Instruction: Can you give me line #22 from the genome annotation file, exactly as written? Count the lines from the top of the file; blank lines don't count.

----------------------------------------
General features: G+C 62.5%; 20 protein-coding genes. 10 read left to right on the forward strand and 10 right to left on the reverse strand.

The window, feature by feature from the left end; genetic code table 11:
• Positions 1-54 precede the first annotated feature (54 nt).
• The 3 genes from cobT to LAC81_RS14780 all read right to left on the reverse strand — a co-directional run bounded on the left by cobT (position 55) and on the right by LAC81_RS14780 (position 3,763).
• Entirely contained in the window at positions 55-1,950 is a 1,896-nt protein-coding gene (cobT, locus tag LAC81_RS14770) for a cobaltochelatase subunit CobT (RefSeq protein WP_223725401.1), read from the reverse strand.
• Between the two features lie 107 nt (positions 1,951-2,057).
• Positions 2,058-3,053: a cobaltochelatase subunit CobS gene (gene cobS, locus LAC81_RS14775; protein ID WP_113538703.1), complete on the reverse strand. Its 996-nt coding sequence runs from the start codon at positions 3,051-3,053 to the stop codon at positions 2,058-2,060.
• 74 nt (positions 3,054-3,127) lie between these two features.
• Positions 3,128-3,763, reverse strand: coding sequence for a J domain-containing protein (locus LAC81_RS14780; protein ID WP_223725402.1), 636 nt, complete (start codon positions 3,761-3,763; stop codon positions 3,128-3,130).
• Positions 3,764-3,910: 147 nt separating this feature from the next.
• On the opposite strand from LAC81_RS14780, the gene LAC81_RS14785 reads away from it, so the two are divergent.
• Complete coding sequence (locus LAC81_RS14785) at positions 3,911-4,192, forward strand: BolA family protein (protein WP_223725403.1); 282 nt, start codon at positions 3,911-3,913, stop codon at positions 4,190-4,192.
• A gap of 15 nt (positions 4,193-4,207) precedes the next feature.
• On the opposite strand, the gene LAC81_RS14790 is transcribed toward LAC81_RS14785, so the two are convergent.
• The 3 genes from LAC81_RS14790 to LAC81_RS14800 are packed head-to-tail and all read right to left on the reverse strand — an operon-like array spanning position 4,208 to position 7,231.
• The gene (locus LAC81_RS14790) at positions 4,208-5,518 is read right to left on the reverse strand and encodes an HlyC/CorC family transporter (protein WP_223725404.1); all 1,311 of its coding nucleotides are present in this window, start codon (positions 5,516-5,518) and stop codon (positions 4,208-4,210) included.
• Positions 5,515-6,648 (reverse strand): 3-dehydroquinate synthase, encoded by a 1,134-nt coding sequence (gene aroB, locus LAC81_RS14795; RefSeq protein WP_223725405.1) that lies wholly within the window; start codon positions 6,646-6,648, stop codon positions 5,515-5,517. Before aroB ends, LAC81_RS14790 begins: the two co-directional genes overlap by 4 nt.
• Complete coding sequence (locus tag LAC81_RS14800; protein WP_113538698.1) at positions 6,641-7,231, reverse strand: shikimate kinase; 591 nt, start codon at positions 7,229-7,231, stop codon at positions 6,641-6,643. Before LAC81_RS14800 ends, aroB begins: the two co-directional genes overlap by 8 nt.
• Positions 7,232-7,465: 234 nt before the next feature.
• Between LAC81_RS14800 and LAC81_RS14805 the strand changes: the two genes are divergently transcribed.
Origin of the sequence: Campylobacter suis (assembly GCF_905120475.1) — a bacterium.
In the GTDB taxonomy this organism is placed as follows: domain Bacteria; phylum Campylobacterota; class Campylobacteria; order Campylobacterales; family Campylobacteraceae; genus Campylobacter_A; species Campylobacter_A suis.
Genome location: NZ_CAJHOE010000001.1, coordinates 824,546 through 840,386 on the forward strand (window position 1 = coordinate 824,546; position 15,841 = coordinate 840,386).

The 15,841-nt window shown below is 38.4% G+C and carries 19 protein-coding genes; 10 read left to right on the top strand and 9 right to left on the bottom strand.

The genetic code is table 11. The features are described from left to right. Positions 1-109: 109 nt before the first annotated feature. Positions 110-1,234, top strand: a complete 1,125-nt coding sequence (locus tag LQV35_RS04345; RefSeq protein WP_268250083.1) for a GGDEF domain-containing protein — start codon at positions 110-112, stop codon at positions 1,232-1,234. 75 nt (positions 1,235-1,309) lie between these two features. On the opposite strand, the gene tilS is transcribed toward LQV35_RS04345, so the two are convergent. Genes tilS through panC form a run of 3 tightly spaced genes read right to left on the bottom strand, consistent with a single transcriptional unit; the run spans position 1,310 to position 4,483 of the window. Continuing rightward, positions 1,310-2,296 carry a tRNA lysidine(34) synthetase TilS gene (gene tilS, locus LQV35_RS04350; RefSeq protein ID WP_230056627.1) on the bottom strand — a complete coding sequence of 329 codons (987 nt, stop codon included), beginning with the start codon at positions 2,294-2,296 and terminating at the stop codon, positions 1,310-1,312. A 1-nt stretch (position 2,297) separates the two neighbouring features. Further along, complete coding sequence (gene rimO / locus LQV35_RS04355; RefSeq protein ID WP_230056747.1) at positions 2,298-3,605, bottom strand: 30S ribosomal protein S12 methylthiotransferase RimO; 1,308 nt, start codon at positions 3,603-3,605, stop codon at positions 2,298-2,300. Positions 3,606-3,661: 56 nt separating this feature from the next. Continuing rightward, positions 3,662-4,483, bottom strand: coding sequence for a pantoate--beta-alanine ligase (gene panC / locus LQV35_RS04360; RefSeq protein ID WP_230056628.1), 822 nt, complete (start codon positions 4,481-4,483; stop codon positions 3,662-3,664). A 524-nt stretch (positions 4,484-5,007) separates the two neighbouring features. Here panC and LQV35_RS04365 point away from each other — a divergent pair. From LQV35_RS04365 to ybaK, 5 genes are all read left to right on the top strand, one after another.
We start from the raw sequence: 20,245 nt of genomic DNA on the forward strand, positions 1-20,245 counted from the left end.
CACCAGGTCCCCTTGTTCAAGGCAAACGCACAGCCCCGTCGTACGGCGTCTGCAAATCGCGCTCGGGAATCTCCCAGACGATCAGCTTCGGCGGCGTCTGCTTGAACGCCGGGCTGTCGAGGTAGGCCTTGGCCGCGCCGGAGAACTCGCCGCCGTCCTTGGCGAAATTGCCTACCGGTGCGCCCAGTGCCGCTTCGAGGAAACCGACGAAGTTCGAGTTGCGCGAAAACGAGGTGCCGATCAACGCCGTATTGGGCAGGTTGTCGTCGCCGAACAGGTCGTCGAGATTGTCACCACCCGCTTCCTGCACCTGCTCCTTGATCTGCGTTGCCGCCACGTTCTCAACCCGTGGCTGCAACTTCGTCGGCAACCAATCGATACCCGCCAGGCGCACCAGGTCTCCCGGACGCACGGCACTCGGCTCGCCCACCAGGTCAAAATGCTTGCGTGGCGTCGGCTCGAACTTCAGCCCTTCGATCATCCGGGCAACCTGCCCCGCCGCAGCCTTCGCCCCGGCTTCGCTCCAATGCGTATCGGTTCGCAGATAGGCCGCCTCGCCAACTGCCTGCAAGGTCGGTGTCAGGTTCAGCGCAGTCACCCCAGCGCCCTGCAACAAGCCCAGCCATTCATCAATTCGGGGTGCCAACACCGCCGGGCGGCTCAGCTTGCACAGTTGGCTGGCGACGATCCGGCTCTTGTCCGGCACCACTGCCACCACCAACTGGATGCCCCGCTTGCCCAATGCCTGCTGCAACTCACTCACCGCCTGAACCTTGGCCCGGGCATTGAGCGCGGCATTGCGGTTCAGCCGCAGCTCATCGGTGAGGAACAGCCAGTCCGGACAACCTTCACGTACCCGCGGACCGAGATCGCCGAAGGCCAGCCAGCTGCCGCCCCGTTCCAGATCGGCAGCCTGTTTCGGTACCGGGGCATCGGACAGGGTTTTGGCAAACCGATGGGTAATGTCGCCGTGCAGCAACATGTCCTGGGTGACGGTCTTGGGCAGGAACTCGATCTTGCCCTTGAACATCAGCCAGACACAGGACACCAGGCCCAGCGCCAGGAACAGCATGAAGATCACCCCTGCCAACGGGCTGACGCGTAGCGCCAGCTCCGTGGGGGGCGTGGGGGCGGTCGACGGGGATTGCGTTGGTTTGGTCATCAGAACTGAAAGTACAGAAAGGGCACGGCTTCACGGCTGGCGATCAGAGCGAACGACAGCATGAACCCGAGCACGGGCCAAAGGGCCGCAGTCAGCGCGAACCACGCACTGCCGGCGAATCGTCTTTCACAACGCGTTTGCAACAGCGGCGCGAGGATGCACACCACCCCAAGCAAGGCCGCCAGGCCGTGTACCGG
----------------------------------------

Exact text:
In the GTDB taxonomy this organism is placed as follows: domain Bacteria; phylum Campylobacterota; class Campylobacteria; order Campylobacterales; family Campylobacteraceae; genus Campylobacter_A; species Campylobacter_A suis.